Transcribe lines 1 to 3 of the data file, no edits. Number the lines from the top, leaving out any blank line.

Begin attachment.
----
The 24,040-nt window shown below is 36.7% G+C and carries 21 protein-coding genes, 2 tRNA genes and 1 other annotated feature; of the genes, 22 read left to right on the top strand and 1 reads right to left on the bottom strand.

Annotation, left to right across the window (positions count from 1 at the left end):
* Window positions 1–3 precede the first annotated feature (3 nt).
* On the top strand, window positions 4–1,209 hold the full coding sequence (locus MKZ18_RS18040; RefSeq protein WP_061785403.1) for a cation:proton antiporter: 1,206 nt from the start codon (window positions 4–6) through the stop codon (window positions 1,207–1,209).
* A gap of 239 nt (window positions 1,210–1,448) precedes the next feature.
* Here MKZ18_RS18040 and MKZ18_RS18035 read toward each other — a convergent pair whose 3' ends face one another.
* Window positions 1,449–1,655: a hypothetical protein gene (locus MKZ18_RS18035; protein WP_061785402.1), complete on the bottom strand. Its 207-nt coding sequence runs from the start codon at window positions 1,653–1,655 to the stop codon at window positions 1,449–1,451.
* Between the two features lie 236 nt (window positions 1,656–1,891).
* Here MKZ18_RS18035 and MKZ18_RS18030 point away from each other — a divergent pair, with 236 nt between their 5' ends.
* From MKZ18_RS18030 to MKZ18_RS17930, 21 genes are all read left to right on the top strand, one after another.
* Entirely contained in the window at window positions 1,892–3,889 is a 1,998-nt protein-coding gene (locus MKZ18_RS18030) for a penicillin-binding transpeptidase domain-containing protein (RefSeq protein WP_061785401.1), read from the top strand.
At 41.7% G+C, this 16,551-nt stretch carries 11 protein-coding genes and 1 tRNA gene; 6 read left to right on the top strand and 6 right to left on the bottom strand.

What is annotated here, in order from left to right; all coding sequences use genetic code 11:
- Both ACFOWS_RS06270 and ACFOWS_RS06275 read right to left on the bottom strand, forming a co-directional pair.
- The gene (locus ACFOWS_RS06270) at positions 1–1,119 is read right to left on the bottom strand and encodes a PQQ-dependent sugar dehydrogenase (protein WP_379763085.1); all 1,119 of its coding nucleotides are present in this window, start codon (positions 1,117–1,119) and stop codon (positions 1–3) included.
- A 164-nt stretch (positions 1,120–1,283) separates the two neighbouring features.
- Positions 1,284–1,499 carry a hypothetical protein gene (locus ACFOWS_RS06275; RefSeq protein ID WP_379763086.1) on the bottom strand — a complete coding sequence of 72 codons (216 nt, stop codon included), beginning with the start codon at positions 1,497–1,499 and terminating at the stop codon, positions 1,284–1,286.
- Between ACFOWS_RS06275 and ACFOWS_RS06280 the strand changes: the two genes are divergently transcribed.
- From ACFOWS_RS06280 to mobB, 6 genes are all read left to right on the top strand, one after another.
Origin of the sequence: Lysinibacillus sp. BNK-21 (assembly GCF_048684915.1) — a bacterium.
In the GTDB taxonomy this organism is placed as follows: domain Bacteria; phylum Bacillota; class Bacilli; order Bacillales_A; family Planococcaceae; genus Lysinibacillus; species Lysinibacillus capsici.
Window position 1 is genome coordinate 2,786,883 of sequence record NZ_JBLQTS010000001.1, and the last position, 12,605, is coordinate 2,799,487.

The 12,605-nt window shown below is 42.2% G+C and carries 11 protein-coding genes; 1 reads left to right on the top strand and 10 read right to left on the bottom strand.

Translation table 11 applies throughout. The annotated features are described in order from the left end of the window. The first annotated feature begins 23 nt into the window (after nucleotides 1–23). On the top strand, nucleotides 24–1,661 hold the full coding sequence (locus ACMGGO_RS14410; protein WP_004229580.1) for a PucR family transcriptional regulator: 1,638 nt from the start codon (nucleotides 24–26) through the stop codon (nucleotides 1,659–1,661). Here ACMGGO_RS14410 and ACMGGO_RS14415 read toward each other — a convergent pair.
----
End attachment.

The 24,040-nt window shown below is 36.7% G+C and carries 21 protein-coding genes, 2 tRNA genes and 1 other annotated feature; of the genes, 22 read left to right on the top strand and 1 reads right to left on the bottom strand.

Annotation, left to right across the window (positions count from 1 at the left end):
* Window positions 1–3 precede the first annotated feature (3 nt).